- The Andean bear, or ukuku, is the only bear that lives in South America and despite being an elusive species, it has deep spiritual and cultural significance for Andean peoples.
- Enrique G. Ortiz of the Andes Amazon Fund writes about the bear and efforts to conserve it in Peru’s Kosñipata valley, including the recent establishment of the Andean Bear Interpretation Center at Wayqecha Biological Station to raise awareness and appreciation of the species.
- This article is a commentary. The views expressed are those of the author, not necessarily of Mongabay.
In the Andean region the ageless story of Juan Oso, a half-human and half-bear character, has been heard throughout generations. It is said that Juan lived all sad and alone in a dark cave, until the day he met and fell in love with a shepherdess of the paramos, the alpine seasonally flooded grassland found in the Andes. Seeing that her parents did not approve of the relationship, they both ran away to live happily together on top of a mountain.
And, like any true love story, this one also had a tragic ending: Years later, a mob still inflamed by the family of the missing bride, chased the couple to a cave and killed them, finding only afterwards their love nest full of gold bars.
Most curiously, this story is repeated throughout the whole Amazonian Andes, the territory that is home for the spectacled bear, or ukuku, as the Quechuas of southern Peru call it.
Paddington, “from the darkest of Peru”
Perhaps due to its size or almost human habits, the ukuku has always fascinated people. It is represented in the iconography of ancient pre-Columbian cultures, and for the mountain dweller, it is a symbol of the cloud forests, equivalent to the condor, the Andean “King of the skies”. The bear’s fame even reached Europe, where it is known by generations of English children who grew up reading the story of Paddington, “the little bear that came to London from the darkest of Peru.” It even inspired a recent film made by the producers of Harry Potter.
Weighing approximately 100 kilos and with a stocky body, the ukuku is the only bear that lives in South America. It is an elusive species that can be found mainly on the eastern slope of the Andes, the Amazonian cloud forest. This forest brings into mind images of fairy tales, with layers of phosphorescent green moss and ferns, carpets of orchid—of all sizes and colors, that go from the ground to the tops of the trees. That is the place where bright orange cock-of-the-rocks dance for the attention of a mate, alongside huge woolly monkeys bundled up in an unusually thick silvery-shined fur coat. The destruction of its natural habitat has placed this bear on the list of species threatened with extinction, and in countries like Venezuela it has almost disappeared. Fortunately, today it is protected in several conservation areas in the region. In Peru, perhaps the place with the largest population among all countries where it lives, it is often seen hanging out in the citadel of Machu Picchu, the famed “lost” Incan city.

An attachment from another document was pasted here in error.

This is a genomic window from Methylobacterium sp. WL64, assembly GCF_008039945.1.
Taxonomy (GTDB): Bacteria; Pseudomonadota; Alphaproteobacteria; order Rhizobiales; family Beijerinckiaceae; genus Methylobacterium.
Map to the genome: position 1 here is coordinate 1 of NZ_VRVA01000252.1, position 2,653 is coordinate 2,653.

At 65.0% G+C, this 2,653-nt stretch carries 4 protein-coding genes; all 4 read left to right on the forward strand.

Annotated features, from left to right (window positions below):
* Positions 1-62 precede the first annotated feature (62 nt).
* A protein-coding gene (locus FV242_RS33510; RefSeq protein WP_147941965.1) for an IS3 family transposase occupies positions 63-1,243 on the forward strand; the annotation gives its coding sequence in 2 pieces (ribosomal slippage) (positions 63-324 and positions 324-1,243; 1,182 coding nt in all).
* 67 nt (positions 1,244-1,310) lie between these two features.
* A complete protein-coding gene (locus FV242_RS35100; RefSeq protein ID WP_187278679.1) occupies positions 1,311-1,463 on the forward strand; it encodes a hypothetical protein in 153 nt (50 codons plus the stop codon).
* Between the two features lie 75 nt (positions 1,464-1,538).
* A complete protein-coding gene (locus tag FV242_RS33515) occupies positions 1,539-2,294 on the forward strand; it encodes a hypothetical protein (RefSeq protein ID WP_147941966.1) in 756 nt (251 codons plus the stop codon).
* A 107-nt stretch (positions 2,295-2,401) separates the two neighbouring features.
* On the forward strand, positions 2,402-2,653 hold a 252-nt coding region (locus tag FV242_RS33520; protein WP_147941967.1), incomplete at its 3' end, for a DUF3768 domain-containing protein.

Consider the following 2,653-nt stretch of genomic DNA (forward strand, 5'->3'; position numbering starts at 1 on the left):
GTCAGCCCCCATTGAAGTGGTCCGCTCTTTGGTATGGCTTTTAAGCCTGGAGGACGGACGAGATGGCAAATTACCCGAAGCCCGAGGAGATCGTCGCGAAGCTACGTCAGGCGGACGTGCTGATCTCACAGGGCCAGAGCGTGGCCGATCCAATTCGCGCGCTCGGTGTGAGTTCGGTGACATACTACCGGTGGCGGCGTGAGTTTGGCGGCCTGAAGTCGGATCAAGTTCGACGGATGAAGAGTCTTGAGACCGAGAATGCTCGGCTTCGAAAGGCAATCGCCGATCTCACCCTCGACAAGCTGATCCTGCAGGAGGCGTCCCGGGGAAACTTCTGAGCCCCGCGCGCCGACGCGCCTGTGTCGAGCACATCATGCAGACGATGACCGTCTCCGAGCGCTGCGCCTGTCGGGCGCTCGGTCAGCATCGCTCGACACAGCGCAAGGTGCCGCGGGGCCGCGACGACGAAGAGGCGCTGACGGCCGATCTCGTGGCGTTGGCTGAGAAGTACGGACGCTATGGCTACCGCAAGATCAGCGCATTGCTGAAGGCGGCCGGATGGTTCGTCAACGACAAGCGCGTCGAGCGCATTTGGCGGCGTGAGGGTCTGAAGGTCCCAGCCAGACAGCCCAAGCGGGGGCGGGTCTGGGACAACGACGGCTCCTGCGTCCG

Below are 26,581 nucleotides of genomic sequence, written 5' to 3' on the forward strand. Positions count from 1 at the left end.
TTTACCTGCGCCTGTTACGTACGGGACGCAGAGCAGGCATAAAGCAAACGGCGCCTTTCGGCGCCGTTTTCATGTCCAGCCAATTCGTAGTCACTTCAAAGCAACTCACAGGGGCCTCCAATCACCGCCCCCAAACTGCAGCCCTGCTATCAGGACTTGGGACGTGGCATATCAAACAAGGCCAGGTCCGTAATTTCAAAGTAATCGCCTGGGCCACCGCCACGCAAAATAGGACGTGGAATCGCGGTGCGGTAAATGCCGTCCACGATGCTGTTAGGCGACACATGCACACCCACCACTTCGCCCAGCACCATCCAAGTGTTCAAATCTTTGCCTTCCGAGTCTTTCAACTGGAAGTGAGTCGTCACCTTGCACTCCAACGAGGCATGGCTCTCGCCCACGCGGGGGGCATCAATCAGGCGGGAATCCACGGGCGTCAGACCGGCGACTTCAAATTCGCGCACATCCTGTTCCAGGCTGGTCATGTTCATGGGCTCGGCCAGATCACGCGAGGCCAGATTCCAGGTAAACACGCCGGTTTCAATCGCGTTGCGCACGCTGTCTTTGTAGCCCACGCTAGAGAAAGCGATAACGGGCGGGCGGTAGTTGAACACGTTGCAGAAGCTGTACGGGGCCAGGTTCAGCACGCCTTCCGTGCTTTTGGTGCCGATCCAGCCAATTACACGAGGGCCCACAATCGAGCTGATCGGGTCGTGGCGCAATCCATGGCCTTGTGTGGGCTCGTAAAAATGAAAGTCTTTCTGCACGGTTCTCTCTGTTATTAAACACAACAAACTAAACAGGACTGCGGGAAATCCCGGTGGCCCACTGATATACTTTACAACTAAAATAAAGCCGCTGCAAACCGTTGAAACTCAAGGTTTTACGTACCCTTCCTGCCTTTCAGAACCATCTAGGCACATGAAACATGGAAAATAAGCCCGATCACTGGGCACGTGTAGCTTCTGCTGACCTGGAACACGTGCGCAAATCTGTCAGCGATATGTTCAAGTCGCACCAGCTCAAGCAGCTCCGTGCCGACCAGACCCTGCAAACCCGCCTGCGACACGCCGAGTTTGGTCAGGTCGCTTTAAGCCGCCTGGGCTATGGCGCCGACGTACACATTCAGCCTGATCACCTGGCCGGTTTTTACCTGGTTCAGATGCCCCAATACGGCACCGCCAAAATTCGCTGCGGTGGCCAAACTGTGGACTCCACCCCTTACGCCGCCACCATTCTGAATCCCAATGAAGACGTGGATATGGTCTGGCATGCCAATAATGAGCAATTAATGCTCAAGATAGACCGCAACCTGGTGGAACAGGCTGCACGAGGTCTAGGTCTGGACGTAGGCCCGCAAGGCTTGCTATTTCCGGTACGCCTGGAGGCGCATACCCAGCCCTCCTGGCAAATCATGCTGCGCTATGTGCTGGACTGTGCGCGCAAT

The forest maker
This beautiful animal moves with great patience, walking as if in slow motion, but when it wants to run, it can beat even an Olympic champion. The ukuku likes to eat ground and arboreal bromeliads – those “air-plants” that are relatives of pineapples – in addition to picking berries. Occasionally, it climbs trees to take advantage of honey from wild bees.
But perhaps, one of its most remarkable roles is that the ukuku “makes” its own forest, dispersing the seeds of the plants that will later feed it and creating the environment for new plants. This makes it a keystone species in the forests’ natural regeneration.
The Andean inhabitants, for whom the ukuku is a much loved and even revered creature, have understood this very well, protecting it, and giving to it a special place in their traditional folklore. The bear is often a main character in Andean dances and customs, such as that of the Virgen del Carmen in Paucartambo, Cuzco.
In recognition of the ukuku’s special place in Andean cultural traditions and ecology, the local communities of Jajahuana and Juan Velasco Alvarado in Cuzco—together with the authorities and other local partners—have proudly inaugurated the Andean Bear Interpretation Center at a spectacular site adjacent to the world-renown Manu National Park. On the grounds of the Wayqecha Biological Station managed by the NGO Conservación Amazónica in the Kosñipata valley, visitors can walk along the paths where the bear lives, taste its food, learn about its habits, and enjoy the stories of the bear’s relationship with people as told by the villagers themselves. The center also offers the opportunity to explore the cloud forest treetops from the highest suspension bridge in the world.
There, looking at that magical world of the ukukus, I assure you that you will not only be marveled by one of the most spectacular landscapes you may have ever seen, but also let your imagination be carried away by love stories, like that of Juan Oso.